With his project Panorama Streetline, Jorg Dietrich creates composite photos dedicated to showing a city’s architectural identity. We invited him to share his new perspective of the German capital…

Berlin might not be the first city one thinks of in terms of grand metropolitan architecture. Sure you have the icons, like Brandenburg Gate, the Wall, the Fernsehturm (TV tower) and some celebrated churches and bridges. But this is not London, not Paris, not Madrid, nor Vienna when it comes to grand old architecture and boulevards. And whilst some examples still shine through in memorial of grander times, like the ruinous old Wertheim complex, until recently used as the Tacheles Kunsthaus, most buildings of that era are gone.

Instead Berlin offers a very unusual and diverse mix in architecture. You have the large Plattenbau areas of the East, the modern architecture of the last 25 years filling all kinds of open spaces, museum architecture from different eras, the Soviet socialist classicism, to name but a few different kinds of surviving buildings from the past. Some even call Berlin an agglomeration of “villages”, as, once you have left the centre, you’ll find different districts in different living styles, from the alternative cultures of Kreuzberg and Neukölln, through the calm Wedding district to the suburban villas of Zehlendorf. Take in the “royal suburb” of Potsdam (today the capital of the neighboring Brandenburg state) and you’ll also find the gloss and glamour of the old Prussian monarchy. So while Berlin is not a capital where expectations of a past grandness are fulfilled, it is a city where surprise waits at every corner.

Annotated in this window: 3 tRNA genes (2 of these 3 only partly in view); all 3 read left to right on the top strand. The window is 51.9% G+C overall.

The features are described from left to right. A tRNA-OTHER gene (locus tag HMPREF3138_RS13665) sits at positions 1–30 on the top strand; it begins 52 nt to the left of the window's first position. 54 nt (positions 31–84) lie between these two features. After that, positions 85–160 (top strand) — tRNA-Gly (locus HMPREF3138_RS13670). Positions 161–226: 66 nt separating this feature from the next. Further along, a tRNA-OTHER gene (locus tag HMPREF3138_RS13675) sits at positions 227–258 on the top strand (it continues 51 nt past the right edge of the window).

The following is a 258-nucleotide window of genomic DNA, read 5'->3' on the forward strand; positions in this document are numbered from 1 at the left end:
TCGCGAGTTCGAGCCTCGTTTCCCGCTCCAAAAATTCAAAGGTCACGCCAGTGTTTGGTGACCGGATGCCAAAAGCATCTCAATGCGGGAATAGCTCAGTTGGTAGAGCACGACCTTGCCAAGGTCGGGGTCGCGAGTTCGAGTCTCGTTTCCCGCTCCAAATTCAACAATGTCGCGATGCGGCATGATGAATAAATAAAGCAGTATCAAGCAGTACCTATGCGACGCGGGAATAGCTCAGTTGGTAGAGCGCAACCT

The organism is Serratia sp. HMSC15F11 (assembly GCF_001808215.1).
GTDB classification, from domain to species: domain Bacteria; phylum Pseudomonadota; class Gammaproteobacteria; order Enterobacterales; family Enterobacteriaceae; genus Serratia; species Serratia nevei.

In our project Panorama Streetline we collect linear cityscape views from all over Europe, including Berlin. We take a series of photos along a street from different perspectives and then create a composition, visualizing the whole street in one image, as if you could walk along it. Especially for Urban Travel Blog, we would like to present an overview of the German capital through our eyes and the chance to take a trip through the city from perhaps a different perspective….

Alexanderplatz mit Weltzeituhr (world time clock)




Berlin_Architecture_05_Berliner Dom






Berlin_Architecture_11_Checkpoint Charlie











For more of Panorama Streetline’s Berlin photos you can head here, or else follow them on Facebook or Twitter.

For more on Berlin we suggest you check out our city break special, or our secret insider tips.

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